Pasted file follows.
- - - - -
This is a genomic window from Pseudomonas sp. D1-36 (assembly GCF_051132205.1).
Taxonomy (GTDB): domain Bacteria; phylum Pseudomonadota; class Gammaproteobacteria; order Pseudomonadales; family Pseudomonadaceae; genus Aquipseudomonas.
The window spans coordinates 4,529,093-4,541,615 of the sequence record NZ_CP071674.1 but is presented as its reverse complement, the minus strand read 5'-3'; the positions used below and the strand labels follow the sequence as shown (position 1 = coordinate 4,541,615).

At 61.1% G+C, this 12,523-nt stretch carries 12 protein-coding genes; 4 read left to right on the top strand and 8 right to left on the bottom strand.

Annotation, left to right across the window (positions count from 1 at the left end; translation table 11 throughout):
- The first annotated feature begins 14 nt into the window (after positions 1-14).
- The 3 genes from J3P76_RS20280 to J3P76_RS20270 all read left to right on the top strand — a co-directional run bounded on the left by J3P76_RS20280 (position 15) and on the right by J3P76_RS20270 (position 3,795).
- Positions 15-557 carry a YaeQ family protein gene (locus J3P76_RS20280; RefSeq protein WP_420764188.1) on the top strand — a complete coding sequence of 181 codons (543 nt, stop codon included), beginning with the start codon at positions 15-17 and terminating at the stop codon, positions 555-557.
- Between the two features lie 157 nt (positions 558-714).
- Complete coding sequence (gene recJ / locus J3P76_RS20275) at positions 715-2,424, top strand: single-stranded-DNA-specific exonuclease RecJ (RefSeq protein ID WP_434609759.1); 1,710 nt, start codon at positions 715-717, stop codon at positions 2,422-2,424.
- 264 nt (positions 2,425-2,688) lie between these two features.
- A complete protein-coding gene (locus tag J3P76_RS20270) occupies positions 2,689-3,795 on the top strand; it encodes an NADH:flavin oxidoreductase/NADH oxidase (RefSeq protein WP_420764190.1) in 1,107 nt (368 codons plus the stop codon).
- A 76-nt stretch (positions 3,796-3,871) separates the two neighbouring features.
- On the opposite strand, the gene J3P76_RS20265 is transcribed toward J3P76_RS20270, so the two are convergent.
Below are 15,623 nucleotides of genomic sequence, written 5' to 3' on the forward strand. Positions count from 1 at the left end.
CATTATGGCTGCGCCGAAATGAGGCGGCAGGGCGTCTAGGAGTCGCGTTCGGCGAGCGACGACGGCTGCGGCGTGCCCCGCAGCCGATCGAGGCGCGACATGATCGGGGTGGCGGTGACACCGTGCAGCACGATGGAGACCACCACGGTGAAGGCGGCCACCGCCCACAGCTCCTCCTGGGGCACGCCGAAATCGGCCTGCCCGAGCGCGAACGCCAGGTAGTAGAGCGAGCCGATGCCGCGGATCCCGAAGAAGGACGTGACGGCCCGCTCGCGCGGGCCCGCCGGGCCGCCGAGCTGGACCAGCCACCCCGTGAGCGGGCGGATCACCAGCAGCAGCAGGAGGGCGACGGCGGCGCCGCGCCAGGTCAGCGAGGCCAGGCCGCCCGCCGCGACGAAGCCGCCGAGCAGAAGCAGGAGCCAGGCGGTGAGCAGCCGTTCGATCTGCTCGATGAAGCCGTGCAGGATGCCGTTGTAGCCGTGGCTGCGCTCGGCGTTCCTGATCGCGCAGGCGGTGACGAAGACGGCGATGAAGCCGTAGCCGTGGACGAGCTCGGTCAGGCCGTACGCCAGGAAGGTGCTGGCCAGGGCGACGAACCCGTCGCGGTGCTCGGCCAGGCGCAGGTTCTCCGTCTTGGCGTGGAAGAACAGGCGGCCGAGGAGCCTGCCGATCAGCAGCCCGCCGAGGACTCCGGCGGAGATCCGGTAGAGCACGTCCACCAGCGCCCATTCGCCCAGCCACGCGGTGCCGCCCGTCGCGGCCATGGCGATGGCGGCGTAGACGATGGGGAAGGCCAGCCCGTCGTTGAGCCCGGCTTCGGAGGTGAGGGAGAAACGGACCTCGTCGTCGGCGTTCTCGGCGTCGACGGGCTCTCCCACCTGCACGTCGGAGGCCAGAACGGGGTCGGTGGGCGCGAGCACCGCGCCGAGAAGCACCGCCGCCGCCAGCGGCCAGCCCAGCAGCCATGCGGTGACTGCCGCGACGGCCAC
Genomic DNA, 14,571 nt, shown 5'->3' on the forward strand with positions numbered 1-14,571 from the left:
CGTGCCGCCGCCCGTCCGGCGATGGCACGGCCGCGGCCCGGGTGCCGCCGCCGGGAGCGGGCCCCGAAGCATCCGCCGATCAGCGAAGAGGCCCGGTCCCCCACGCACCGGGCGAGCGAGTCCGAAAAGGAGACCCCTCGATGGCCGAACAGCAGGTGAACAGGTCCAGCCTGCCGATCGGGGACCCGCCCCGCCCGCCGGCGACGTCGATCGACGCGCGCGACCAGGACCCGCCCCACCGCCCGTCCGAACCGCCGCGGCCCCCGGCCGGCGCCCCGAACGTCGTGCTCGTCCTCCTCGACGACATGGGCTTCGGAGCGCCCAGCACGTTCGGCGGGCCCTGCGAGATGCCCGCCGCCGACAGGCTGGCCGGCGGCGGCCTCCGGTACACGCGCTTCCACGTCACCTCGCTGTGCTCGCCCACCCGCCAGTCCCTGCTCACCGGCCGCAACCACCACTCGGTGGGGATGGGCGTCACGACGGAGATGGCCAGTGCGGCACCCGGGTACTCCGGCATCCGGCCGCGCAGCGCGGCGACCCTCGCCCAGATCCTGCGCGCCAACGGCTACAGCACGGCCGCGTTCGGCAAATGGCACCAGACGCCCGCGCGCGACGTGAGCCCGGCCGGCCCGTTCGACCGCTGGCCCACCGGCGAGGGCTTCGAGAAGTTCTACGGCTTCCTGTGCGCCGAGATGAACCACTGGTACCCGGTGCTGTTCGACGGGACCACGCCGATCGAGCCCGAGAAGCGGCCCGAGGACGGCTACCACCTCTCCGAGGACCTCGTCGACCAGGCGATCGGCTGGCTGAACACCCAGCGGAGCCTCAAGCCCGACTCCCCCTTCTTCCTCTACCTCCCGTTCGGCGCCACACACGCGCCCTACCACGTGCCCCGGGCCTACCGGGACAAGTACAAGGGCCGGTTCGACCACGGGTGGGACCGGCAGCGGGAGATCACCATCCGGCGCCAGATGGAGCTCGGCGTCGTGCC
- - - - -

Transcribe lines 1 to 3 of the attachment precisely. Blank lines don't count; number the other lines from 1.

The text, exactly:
This is a genomic window from Pseudomonas sp. D1-36 (assembly GCF_051132205.1).
Taxonomy (GTDB): domain Bacteria; phylum Pseudomonadota; class Gammaproteobacteria; order Pseudomonadales; family Pseudomonadaceae; genus Aquipseudomonas.
The window spans coordinates 4,529,093-4,541,615 of the sequence record NZ_CP071674.1 but is presented as its reverse complement, the minus strand read 5'-3'; the positions used below and the strand labels follow the sequence as shown (position 1 = coordinate 4,541,615).